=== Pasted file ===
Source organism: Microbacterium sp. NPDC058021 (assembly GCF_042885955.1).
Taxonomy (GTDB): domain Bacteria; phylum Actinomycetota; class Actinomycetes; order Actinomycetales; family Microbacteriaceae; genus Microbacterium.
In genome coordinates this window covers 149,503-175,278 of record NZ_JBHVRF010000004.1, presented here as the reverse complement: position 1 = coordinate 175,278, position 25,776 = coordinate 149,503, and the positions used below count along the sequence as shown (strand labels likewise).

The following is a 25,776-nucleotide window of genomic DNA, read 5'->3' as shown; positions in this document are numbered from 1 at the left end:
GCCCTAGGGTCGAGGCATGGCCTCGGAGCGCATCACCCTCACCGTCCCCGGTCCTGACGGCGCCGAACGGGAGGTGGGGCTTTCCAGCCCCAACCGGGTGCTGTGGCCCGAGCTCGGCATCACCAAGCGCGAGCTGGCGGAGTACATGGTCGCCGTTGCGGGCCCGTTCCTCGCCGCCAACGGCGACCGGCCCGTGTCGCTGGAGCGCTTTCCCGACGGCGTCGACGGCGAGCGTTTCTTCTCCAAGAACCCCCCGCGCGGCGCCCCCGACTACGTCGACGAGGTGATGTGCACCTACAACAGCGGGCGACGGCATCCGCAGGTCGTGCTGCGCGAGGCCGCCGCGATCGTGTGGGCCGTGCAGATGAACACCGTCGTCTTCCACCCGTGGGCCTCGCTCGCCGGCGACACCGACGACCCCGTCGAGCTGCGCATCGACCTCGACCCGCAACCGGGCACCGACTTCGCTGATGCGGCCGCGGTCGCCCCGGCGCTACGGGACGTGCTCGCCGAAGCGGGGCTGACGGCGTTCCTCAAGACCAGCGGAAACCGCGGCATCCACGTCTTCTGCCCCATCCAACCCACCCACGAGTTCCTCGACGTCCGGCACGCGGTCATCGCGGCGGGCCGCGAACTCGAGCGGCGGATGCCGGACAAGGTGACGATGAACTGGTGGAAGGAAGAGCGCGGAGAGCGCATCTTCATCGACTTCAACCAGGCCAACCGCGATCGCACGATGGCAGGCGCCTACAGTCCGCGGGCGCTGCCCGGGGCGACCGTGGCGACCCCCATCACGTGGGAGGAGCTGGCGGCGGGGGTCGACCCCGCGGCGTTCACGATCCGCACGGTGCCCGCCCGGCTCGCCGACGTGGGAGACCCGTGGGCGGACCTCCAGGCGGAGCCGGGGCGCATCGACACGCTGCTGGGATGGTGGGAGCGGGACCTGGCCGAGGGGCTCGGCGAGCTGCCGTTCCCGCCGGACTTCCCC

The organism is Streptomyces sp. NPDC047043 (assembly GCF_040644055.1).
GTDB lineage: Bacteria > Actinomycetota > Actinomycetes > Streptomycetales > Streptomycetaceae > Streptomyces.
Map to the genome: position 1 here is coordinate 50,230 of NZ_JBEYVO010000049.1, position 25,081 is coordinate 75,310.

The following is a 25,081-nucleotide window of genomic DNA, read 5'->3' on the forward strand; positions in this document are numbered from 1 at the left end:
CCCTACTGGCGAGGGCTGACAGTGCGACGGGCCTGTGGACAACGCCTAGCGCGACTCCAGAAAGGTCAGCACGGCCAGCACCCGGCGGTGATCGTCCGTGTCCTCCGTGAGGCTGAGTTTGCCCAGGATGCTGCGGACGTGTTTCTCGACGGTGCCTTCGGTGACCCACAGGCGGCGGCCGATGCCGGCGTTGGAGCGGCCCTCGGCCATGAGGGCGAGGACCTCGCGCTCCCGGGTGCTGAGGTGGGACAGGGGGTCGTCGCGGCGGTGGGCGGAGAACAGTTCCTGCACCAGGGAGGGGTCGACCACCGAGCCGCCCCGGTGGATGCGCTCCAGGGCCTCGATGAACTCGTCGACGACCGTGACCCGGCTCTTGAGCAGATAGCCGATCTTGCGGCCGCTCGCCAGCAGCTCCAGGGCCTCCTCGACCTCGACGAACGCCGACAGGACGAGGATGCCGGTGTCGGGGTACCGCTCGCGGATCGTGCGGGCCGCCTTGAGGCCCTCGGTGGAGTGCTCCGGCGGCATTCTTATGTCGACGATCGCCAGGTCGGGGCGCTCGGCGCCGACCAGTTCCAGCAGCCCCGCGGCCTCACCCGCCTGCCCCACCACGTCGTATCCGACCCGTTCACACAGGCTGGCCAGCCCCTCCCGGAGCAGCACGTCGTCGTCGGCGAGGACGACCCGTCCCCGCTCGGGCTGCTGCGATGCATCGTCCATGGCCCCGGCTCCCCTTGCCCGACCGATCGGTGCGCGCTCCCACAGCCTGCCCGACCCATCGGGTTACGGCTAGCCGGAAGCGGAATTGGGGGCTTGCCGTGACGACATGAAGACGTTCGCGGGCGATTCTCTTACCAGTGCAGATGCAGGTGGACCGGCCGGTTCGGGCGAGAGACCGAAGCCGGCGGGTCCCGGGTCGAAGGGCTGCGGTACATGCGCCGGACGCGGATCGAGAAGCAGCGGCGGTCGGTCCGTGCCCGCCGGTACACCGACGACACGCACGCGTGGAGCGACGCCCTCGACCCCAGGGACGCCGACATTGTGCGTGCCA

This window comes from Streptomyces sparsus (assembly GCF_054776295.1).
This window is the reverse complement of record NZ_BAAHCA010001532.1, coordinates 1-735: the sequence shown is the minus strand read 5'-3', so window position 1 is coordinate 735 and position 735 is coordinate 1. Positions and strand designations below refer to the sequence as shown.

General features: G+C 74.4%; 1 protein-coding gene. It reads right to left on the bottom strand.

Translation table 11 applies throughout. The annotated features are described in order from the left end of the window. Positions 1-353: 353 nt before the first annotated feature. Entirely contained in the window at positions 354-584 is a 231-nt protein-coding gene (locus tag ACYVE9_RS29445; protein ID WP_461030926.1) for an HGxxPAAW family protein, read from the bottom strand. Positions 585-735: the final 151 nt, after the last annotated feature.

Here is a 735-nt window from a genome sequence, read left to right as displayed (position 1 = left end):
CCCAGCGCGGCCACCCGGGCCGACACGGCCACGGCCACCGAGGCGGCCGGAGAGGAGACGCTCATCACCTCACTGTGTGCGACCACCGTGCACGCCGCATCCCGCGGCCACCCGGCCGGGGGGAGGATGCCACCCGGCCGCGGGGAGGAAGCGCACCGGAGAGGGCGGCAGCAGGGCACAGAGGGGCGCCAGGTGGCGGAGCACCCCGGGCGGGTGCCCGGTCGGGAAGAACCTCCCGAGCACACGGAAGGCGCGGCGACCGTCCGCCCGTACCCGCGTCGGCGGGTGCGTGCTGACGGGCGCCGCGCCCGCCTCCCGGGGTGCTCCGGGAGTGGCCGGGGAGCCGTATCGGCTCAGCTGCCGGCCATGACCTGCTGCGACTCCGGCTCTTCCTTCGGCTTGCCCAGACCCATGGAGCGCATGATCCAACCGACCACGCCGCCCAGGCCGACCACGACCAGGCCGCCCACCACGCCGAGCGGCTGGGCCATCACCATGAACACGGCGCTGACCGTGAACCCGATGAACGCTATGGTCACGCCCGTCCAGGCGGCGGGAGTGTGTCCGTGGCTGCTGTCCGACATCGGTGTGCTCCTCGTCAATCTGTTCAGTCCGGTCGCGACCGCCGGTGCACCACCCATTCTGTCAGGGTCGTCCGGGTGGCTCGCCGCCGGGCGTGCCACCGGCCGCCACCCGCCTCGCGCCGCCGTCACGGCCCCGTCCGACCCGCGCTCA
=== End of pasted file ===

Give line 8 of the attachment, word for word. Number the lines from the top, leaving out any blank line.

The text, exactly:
Map to the genome: position 1 here is coordinate 50,230 of NZ_JBEYVO010000049.1, position 25,081 is coordinate 75,310.